In a conversation that he had with Roberta Bernstein, speaking about his use of plaster fragments in early works, such as “Target with Plaster Casts” and “Target with Four Faces” (both 1955)”, Johns stated:
Any broken representation of the human physique is touching in someway; it’s upsetting or provokes reactions that one can’t quite account for. Maybe because one’s image of one’s own body is disturbed by it.
Johns’s answer suggests the following: he believes the viewer’s response to a “broken representation of the human physique” is visceral, which further suggests that his primary concern, at the beginning of his career, was not art-about-art or witty demonstrations of such formal concerns as painting’s flatness. Instead of making art-about-art, Johns’s placement of plaster fragments of the human body or faces above a “target” adds up to a shattered individual who is both anonymous and a constant prey.
I think that the commonly accepted reading of Johns’s career – that he rejected subjectivity, which we associate with Abstract Expressionism, in favor of detached objectivity – overlooks his interest in intuitive responses to life and art. As he has repeatedly stated, he had a dream in which he saw himself painting the American flag. When Johns made “Flag” (1954-55), he wasn’t rejecting subjectivity so much as merging a visceral experience with objective detachment. This fusion of two distinct states helps explain Johns’s use of preexisting things – or what he might recognize as objective counterparts for subjective states – as motifs throughout his career. Moreover, Johns’s use of a “broken representation of the human physique,” or a traumatized body, anticipates his manipulations of a crumpled photograph by John Deakin and a newsworthy one by Larry Burrows more than fifty years after he made “Target with Plaster Casts” and “Target with Four Faces.”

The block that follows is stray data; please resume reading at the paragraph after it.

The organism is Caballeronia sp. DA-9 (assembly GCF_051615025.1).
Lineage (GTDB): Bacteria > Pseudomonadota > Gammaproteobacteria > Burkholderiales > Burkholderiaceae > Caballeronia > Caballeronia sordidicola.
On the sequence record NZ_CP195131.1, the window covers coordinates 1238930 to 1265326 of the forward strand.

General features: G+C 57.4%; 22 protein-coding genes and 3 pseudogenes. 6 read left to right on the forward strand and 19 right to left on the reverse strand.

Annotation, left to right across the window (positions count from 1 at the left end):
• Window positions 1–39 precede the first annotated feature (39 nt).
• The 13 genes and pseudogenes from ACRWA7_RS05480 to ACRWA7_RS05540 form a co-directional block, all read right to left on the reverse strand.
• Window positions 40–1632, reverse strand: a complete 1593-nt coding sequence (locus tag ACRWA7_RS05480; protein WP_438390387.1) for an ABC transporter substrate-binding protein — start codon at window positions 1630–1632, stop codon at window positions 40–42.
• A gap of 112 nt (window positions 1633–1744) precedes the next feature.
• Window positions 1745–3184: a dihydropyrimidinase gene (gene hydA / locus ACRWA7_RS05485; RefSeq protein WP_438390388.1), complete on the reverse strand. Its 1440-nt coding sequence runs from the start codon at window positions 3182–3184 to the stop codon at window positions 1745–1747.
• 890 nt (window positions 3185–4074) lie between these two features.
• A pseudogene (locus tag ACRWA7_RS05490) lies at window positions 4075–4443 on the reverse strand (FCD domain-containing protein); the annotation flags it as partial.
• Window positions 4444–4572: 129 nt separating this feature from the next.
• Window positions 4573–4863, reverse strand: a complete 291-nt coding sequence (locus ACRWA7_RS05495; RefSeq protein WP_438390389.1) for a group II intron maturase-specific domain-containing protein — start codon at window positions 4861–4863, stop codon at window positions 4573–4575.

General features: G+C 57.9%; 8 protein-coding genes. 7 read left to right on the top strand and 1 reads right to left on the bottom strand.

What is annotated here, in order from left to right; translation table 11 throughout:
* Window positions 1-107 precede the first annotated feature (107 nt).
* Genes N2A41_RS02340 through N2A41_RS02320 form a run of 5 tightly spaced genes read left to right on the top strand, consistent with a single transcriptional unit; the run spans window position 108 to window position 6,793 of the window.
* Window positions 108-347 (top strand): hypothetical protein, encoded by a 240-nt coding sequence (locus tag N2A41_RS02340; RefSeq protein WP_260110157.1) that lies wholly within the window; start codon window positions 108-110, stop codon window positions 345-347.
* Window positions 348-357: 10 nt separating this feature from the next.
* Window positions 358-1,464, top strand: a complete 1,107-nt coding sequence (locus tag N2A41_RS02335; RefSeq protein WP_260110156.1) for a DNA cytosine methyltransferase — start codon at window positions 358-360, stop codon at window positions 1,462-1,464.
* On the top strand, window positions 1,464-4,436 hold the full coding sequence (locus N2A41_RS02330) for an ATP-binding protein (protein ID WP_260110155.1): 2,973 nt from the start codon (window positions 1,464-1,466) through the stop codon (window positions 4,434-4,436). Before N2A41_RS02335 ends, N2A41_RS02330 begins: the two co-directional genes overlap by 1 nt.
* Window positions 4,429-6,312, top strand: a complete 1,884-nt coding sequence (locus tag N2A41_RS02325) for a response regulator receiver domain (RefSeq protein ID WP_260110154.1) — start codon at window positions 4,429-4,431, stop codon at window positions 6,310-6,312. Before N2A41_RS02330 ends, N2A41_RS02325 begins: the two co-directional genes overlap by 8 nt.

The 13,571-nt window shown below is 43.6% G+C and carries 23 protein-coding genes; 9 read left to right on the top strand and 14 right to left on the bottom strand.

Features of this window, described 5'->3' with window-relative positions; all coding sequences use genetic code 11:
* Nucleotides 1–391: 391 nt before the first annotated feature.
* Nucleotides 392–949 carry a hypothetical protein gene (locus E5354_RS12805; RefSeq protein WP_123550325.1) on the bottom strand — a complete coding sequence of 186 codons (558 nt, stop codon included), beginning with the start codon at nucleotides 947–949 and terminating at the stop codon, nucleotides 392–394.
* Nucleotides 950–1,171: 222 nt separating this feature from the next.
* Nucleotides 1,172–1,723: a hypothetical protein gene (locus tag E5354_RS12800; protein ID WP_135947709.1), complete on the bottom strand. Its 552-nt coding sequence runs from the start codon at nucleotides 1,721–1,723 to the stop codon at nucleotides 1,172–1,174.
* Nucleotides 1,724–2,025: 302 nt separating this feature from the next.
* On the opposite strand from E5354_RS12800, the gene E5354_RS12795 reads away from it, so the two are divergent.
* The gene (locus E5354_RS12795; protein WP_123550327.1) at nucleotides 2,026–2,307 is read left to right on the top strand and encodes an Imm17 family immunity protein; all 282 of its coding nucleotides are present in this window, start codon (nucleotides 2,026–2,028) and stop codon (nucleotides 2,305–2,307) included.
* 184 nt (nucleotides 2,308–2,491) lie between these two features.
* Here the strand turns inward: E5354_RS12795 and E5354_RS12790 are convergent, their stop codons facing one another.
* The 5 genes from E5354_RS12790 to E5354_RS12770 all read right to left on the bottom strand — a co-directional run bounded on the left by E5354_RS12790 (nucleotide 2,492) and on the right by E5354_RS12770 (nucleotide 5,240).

To revisit a word that Johns used in his interview with Bernstein, he is clearly “disturbed’ by the two photographs that he employs as source material in Regrets and in the three monotypes at Matthew Marks dated 2015: both bodies of work show a man with his face buried. One is sitting on a bed, while the other is collapsed on a trunk. As they cover their faces, both men tucked one leg under the other, their bodies twisted.
In the Burrows photograph – which is more extreme than the one taken by Deakins – the soldier is unable to support his head because he is so overcome by grief. While it is likely that Johns saw the photograph in the LIFE cover story of April 16, 1965, “With a Brave Crew in a Deadly Fight,” it is also possible that the exhibition Views of Vietnam at the Spencer Museum of Art, University of Kansas, Lawrence, Kansas October 10 – December 30, 2006), which included photographs by Burrows and prints by Johns, helped the artist recall this image.
Instead of focusing on the sources, as many critics did when writing about Regrets, our attention should be directed to the image of a man with his head hidden behind his arm and hand, and what Johns did to it. I also think that the motif of a man in such an extreme state conveys a challenge to many previous readings of Johns and his work, including the charges that he is aloof, purely intellectual, and engaged in work that is needlessly opaque. Perhaps we have all been reading his work too narrowly since his first show at Leo Castelli (January 20 – February 8, 1958), more than a half-century ago.